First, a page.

A matter of words

A call on my cellphone from my cousin Deepika shook me up from my reveries as she said, “Yes, she is dyeing...” I was stunned, flummoxed and wondering how the tone of her voice could sound so matter-of-fact and composed considering the gravity of the situation.

“What do you mean, she is dying...? If so, do proffer some timely life-saving techniques,” I almost shouted.

“No, no, calm down, honey, shhhh...” she said to placate me. “I just mean the beautician at the beauty salon is dyeing my erstwhile greying hair.” Oblivious to the response she had initially generated, she averred, “In fact, she could dye yours for you, too!” This incident launched me on a recollection of past events, where modern jargon had been misinterpreted resulting in shock that, when explained, resulted in raillery and mirth.

Once in the recent past, I was heavily decorated and festooned in finery for a relative’s wedding. I knew that I would rub shoulders with kith and kin and, therefore, took pains to have a well-orchestrated look.

Imagine my shock when a gentleman accosted me and enquired, “Can I shoot you?” Nonplussed at this audacity, I rallied around for moral support which came sure enough from my busy-bee cousin. She countered, “Don’t be put off by his communication and lingo. He’s just the wedding photographer who wants to take a photograph of you, decked up and bejewelled as you are.” After demystifying the apparently blatant lingo, I was immeasurably assuaged.

Yes, like it or not, the English language has been “murdered” by SMSs, TV slang and lingo. Further, one word can have more than one meaning with the correct meaning being inferred by the context of the sentence. One friend, whom I hadn’t met for eons, accosted me and said without batting an eyelid, “I am going to join the Bar.” Shocked, I hastened to proffer some well-meant advice.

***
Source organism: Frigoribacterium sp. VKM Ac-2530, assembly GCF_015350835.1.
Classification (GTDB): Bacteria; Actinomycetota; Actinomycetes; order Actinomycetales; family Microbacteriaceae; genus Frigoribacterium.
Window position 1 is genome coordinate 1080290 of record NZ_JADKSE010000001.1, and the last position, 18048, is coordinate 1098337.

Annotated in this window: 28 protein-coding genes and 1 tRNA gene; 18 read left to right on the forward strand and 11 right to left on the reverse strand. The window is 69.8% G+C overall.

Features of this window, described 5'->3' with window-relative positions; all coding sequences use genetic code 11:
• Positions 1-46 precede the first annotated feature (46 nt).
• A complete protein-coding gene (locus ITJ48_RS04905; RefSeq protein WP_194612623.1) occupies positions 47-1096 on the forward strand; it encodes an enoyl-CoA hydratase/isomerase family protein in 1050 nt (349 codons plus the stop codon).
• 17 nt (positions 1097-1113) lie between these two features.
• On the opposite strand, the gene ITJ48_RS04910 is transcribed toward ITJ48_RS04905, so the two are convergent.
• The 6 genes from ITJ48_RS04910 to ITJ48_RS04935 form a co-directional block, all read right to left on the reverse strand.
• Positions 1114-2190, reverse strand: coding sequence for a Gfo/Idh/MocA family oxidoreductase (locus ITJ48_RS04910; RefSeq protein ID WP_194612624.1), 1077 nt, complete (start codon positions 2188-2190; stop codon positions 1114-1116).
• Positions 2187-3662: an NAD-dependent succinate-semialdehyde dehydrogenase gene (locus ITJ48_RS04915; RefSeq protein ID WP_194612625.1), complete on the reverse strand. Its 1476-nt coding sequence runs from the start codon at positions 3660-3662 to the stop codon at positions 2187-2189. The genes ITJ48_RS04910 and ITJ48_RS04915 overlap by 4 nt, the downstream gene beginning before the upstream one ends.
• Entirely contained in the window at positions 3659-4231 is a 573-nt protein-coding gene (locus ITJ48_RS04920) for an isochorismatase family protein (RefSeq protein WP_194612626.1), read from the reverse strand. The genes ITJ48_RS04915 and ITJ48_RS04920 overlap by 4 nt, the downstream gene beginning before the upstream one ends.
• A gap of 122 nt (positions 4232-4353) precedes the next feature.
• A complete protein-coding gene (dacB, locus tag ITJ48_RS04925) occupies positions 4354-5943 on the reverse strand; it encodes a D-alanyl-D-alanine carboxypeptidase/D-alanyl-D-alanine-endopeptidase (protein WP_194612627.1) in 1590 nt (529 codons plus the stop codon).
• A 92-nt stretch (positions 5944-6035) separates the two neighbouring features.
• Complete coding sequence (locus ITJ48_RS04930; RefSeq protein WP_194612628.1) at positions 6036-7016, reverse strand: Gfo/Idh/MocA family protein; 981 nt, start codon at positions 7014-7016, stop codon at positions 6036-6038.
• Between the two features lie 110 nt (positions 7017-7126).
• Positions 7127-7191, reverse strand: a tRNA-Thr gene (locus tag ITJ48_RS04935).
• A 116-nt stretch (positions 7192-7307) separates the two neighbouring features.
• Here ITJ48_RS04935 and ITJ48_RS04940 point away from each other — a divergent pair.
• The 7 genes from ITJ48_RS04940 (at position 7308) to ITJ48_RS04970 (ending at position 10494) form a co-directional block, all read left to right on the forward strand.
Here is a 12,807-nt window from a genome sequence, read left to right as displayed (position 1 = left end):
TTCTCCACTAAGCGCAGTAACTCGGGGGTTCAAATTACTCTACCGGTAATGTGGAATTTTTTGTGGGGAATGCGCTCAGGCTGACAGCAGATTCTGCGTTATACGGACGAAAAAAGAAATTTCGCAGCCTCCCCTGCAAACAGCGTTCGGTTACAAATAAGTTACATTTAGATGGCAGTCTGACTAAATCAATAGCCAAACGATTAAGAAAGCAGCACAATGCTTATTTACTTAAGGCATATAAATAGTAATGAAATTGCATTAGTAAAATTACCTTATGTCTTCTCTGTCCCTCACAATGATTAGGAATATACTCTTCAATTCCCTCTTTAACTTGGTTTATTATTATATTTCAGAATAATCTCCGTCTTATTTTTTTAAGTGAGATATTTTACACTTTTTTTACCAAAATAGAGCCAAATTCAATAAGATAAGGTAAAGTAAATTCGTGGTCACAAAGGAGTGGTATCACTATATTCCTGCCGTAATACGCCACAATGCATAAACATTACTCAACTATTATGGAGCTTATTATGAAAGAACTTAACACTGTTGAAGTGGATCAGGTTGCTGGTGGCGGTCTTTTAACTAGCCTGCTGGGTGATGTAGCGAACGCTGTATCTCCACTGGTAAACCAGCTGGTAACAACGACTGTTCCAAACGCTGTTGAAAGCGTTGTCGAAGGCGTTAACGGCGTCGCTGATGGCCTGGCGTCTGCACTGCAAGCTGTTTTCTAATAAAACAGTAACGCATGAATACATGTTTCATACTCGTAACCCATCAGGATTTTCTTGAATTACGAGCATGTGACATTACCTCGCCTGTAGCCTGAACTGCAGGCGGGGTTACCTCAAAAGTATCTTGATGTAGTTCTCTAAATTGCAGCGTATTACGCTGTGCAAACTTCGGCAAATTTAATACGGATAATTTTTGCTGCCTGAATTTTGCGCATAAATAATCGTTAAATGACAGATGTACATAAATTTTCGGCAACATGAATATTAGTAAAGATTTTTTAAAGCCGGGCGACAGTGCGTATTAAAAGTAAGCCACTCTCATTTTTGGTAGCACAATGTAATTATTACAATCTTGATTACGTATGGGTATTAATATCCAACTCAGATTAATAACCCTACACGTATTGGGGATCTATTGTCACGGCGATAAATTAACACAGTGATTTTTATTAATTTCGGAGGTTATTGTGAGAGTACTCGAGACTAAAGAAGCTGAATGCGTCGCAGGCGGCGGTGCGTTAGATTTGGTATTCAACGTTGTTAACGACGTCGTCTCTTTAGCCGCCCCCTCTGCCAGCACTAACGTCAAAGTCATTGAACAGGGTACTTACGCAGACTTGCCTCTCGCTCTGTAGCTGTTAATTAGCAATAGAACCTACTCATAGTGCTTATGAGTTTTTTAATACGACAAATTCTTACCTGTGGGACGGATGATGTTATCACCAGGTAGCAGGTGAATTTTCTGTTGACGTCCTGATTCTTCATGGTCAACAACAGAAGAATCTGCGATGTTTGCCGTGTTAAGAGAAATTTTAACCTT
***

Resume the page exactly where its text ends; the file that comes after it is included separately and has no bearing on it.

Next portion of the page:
All this, until her husband, who was within earshot, gave the following rejoinder, “I don’t mind her being a lawyer, so why should you?” It then dawned on me that the Bar is a lawyer’s abode besides also being a place which serves alcoholic beverages.

However, sometimes the jargon or lingo can be downright demeaning and outrageous, if misunderstood. Take, for example, in one school interview, a middle-aged, stout lady who was immaculately dressed and with her hair well-coiffured, came straight to the school director and said, “I want to be your mistress”! He was shocked and taken aback at the sheer inappropriateness of the comment until another management member said, “Sir, don’t get diabolic, she just means that she is here for the post of headmistress or principal of the school.”

The director looked sheepish as he muttered that those aspiring for high-designation vocations should necessarily be acquainted with the nuances of our double-entendre English language.

Finally, the last clinching humorous example of shocking lingo is as follows: At a busy junction, there was a make-shift shop on which was written in bold underlined letters, “I will heel you. I will save your sole. I will even dye for you.” Initially, I assumed it was the sign of a quack philosopher or a fake godman until a boy in his teens emerged from the heap of repaired and unrepaired shoes and proclaimed with alacrity, “I am a cobbler. What kind of shoe repair can I do for you?”

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